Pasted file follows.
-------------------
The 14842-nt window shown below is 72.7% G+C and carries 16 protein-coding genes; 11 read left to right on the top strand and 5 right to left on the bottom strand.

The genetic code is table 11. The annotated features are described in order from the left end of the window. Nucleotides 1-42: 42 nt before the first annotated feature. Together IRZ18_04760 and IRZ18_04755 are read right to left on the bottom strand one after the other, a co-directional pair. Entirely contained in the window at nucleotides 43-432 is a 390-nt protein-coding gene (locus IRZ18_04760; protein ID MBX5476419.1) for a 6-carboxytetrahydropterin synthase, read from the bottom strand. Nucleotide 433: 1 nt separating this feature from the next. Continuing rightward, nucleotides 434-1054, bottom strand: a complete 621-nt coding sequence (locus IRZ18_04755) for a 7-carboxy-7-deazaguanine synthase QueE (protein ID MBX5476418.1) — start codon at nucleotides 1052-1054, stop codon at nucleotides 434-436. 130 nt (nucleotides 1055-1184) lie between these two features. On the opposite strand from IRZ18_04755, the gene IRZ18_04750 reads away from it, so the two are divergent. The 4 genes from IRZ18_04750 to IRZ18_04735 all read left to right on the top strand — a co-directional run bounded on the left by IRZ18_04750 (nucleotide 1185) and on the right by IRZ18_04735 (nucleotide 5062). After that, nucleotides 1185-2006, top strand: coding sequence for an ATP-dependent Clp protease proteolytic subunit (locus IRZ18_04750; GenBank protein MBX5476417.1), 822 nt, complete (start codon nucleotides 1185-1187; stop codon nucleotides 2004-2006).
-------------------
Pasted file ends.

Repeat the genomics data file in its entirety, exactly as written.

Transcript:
The 14842-nt window shown below is 72.7% G+C and carries 16 protein-coding genes; 11 read left to right on the top strand and 5 right to left on the bottom strand.

The genetic code is table 11. The annotated features are described in order from the left end of the window. Nucleotides 1-42: 42 nt before the first annotated feature. Together IRZ18_04760 and IRZ18_04755 are read right to left on the bottom strand one after the other, a co-directional pair. Entirely contained in the window at nucleotides 43-432 is a 390-nt protein-coding gene (locus IRZ18_04760; protein ID MBX5476419.1) for a 6-carboxytetrahydropterin synthase, read from the bottom strand. Nucleotide 433: 1 nt separating this feature from the next. Continuing rightward, nucleotides 434-1054, bottom strand: a complete 621-nt coding sequence (locus IRZ18_04755) for a 7-carboxy-7-deazaguanine synthase QueE (protein ID MBX5476418.1) — start codon at nucleotides 1052-1054, stop codon at nucleotides 434-436. 130 nt (nucleotides 1055-1184) lie between these two features. On the opposite strand from IRZ18_04755, the gene IRZ18_04750 reads away from it, so the two are divergent. The 4 genes from IRZ18_04750 to IRZ18_04735 all read left to right on the top strand — a co-directional run bounded on the left by IRZ18_04750 (nucleotide 1185) and on the right by IRZ18_04735 (nucleotide 5062). After that, nucleotides 1185-2006, top strand: coding sequence for an ATP-dependent Clp protease proteolytic subunit (locus IRZ18_04750; GenBank protein MBX5476417.1), 822 nt, complete (start codon nucleotides 1185-1187; stop codon nucleotides 2004-2006).